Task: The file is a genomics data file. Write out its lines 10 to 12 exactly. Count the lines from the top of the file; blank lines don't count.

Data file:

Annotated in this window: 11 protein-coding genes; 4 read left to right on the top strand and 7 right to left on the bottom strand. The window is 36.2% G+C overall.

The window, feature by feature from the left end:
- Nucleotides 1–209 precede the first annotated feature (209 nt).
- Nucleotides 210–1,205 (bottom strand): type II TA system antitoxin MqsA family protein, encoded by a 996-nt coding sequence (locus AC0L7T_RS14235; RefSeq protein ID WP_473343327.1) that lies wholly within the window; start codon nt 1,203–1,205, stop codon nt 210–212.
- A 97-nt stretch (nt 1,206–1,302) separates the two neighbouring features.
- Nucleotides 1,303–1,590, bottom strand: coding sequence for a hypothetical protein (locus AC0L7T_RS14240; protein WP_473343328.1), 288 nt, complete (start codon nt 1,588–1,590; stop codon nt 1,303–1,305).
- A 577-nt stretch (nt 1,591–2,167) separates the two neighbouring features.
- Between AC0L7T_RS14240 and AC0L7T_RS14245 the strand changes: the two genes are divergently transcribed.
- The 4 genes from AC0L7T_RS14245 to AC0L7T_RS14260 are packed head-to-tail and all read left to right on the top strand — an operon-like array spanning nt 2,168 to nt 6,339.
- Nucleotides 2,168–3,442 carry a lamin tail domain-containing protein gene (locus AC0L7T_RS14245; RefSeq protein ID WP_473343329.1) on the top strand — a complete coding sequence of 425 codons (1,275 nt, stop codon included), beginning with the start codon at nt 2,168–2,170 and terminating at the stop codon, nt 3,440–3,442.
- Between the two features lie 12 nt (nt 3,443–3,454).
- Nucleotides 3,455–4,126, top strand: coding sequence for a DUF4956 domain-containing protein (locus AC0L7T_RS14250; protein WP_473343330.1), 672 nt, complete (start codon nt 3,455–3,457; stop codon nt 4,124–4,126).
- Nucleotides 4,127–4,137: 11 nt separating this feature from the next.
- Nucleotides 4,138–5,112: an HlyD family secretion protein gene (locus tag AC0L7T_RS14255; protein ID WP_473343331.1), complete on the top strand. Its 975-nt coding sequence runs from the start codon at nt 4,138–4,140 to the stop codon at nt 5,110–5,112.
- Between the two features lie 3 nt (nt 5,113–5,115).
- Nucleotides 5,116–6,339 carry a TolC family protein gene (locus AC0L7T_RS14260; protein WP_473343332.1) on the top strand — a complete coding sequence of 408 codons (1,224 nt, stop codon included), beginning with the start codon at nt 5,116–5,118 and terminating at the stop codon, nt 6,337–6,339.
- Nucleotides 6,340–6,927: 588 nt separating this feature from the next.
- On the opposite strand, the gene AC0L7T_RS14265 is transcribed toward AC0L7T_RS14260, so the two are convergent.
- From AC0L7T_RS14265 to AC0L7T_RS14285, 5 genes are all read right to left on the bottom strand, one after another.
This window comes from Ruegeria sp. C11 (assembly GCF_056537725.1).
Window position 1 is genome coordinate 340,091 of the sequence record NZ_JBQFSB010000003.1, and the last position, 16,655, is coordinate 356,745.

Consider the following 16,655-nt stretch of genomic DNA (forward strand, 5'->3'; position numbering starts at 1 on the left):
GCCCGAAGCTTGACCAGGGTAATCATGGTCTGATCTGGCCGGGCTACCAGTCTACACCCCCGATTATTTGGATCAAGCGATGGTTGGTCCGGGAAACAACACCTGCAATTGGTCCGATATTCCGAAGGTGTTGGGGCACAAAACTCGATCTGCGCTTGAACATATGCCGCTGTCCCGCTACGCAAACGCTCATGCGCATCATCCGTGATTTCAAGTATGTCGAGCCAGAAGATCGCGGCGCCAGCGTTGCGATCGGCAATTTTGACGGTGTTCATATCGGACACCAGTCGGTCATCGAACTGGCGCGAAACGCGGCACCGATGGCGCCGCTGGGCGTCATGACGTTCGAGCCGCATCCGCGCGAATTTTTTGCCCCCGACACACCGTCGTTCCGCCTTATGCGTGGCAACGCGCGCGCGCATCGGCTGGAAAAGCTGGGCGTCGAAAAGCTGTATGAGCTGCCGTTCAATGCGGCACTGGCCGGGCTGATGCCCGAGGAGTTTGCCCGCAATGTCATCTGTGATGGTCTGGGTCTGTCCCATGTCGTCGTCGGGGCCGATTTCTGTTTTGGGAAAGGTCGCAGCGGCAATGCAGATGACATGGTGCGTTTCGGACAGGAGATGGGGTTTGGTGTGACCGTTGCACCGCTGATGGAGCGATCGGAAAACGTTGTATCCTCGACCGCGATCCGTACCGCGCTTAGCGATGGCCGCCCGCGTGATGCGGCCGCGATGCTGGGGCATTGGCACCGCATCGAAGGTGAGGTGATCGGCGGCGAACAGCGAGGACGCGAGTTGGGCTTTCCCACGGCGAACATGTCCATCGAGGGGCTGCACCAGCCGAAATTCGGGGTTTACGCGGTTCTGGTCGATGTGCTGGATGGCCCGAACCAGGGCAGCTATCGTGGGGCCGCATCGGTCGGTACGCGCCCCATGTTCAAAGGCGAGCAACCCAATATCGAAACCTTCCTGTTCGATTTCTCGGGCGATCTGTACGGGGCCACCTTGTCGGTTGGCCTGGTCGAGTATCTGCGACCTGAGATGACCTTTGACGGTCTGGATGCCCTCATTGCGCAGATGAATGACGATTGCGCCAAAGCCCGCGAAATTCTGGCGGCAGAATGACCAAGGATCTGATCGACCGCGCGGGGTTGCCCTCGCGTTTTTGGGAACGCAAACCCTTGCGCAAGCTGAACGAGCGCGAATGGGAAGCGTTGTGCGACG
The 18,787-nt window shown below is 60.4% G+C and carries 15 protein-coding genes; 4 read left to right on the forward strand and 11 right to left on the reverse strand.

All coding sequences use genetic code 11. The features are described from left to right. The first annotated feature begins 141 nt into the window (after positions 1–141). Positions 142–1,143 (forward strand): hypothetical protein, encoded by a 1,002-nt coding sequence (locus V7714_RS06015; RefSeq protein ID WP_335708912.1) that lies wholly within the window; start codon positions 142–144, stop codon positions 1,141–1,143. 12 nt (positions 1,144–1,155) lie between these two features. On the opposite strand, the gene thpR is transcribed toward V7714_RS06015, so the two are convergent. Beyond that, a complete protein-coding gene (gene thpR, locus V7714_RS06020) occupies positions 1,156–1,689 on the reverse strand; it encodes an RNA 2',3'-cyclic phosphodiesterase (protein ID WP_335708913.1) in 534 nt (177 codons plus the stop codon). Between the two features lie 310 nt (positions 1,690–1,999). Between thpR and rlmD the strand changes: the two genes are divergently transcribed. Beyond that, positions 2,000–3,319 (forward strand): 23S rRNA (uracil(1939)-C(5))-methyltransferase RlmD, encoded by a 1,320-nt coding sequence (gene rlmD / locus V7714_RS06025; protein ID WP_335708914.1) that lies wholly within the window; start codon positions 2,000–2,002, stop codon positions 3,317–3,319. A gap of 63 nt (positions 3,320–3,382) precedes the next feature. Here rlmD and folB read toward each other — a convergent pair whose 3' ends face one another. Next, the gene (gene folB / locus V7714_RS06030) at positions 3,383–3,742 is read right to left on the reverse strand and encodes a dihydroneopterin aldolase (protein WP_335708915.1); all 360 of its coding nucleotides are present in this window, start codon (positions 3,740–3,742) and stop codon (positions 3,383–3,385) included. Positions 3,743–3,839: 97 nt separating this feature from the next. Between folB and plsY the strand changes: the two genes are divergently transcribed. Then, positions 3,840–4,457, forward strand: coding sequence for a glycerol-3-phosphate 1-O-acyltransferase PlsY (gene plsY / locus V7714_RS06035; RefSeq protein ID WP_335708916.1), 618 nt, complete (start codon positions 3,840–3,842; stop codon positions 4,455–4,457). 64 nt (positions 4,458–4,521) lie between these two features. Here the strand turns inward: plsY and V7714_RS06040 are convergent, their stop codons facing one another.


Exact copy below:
- Nucleotides 2,168–3,442 carry a lamin tail domain-containing protein gene (locus AC0L7T_RS14245; RefSeq protein ID WP_473343329.1) on the top strand — a complete coding sequence of 425 codons (1,275 nt, stop codon included), beginning with the start codon at nt 2,168–2,170 and terminating at the stop codon, nt 3,440–3,442.
- Between the two features lie 12 nt (nt 3,443–3,454).
- Nucleotides 3,455–4,126, top strand: coding sequence for a DUF4956 domain-containing protein (locus AC0L7T_RS14250; protein WP_473343330.1), 672 nt, complete (start codon nt 3,455–3,457; stop codon nt 4,124–4,126).